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"... they'll go to the taskbar and look at the properties of the WiFi router to get the password."

is a quote from another question on this site, and is in the context of WiFi passwords.

The password remaining accessible on a user's computer significantly after the user has logged in certainly seems like a security hole, although I don't know whether it's the OS's fault or the router's fault.

What OSes and/or router's leave WiFi passwords accessible on a user's computer significantly after the user has logged in to WiFi?

  • 1
    In OSX, it is stored in the Keychain, but you need to supply the admin password to access it. I'm not sure if that qualifies as "look at properties to get the password" – schroeder Jun 18 '15 at 23:18
  • Windows WiFi passwords can be hidden from regular users using Group Policy. See this post – amccormack Jun 19 '15 at 0:29
  • Windows 10 Wi-Fi Sense will share your wi-fi password with all contacts depending on network settings (on/off). This is turned on by default. – Dave Mar 21 '16 at 20:37
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To be able to reconnect to a WiFi router, with out prompting the user every time for the shared secret, the client operating system needs to remember the shared secret.

Some operating systems make this "hard" for a user to see, but this will not prevent a determined user from recovering the shared secret.

Yes this is a weakness, but then so is any scheme based on a secret shared with all your users. If you want better security on WiFi look into using client-side certificates using 802.1x. Again the credentials are still stored on the client device so anyone with access to the unlocked device will be able to get access to that certificate, but at least the cert is only tied to one user and is easier to revoke then a shared secret.

Edit - Captive Portals

Some places do do this, usually hotels, search for "Captive Portals". This approach has many weaknesses, most prominently it is not implemented in the WiFi protocols.
This is often overcome by the router redirecting all http traffic from a given MAC to the captive portal until the client has logged in. If you start every session with a plain text HTTP request this is almost acceptable. If however you start your WiFi Session with a POP3,IMAP,SSH,HTTPS etc. session this work significantly less well. Another weakness of most of these systems is that they are based on MAC address, which is snoop-able and spoof-able.

  • Even without client certificates, it seems like one could get significantly better security by giving the router a public key known to users and letting users log in to it just like they would log in to an ordinary website. – user49075 Jun 18 '15 at 23:09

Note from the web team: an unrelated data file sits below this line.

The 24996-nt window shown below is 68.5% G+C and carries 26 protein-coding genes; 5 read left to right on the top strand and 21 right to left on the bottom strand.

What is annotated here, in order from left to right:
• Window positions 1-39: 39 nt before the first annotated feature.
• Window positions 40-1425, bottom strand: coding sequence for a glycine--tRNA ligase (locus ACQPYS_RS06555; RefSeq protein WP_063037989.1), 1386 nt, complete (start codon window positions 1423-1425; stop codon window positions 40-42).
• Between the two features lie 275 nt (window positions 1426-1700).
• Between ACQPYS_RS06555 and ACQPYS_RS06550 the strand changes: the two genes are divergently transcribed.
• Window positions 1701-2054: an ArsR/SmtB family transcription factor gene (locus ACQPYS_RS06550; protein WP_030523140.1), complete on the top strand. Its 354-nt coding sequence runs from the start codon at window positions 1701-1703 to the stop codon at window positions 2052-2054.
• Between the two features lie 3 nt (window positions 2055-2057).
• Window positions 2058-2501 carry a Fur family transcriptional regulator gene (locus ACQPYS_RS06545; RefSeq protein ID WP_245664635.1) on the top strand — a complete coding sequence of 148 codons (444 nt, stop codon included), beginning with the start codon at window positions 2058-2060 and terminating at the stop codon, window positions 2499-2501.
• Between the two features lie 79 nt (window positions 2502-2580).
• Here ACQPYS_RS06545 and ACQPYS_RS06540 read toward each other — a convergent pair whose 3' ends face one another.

• I've added a bit more to my answer, WiFi security has a very poor record I'm sure the existing schemes could be greatly improved. One of the hardest things about improving WiFi security is convincing all the players to support your great new scheme. All the hardware providers, all the operating system writers, all the device drivers etc. And then the multi-year lag as every WiFi device needs to be updated. – David Waters Jun 18 '15 at 23:21
  • One could get around that hard thing with adapters, although doing so would come with a per-user cost. – user49075 Jun 19 '15 at 1:42
  • Thinking about that more, it actually seems like a custom browser ought to be enough, rather than needing to give each user a custom piece of hardware. – user49075 Jun 19 '15 at 1:47
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The problem with passwords is that the person (or device) supplying the password needs to now what it is. It might seem obvious (I can't type my password in if I don't know what it is), but it's also the problem encountered here. When a device (e.g. laptop) tries to connect to a WiFi network protected by a password the device itself will need to supply the password - so it needs to be stored somewhere on the device. So long as the device is unlocked anyone with physical access will be able to retrieve that password (some OSs make it easy, some require a bit more work, but it'll always be there).

WiFi passwords are probably fine where you trust everyone who has physical access to the devices (e.g. at home), but in more public environments you shouldn't rely on shared passwords (how do you know who knows the password?) and should use a more appropriate level of protection (e.g. 802.1X).

  • (It certainly seems to me that) WiFi protocols could have been designed so that, just like SSL and TLS, although "the device itself will need to supply the password", that's only for logging in to the WiFi network, rather than subsequently using the WiFi network. – user49075 Jun 19 '15 at 18:23

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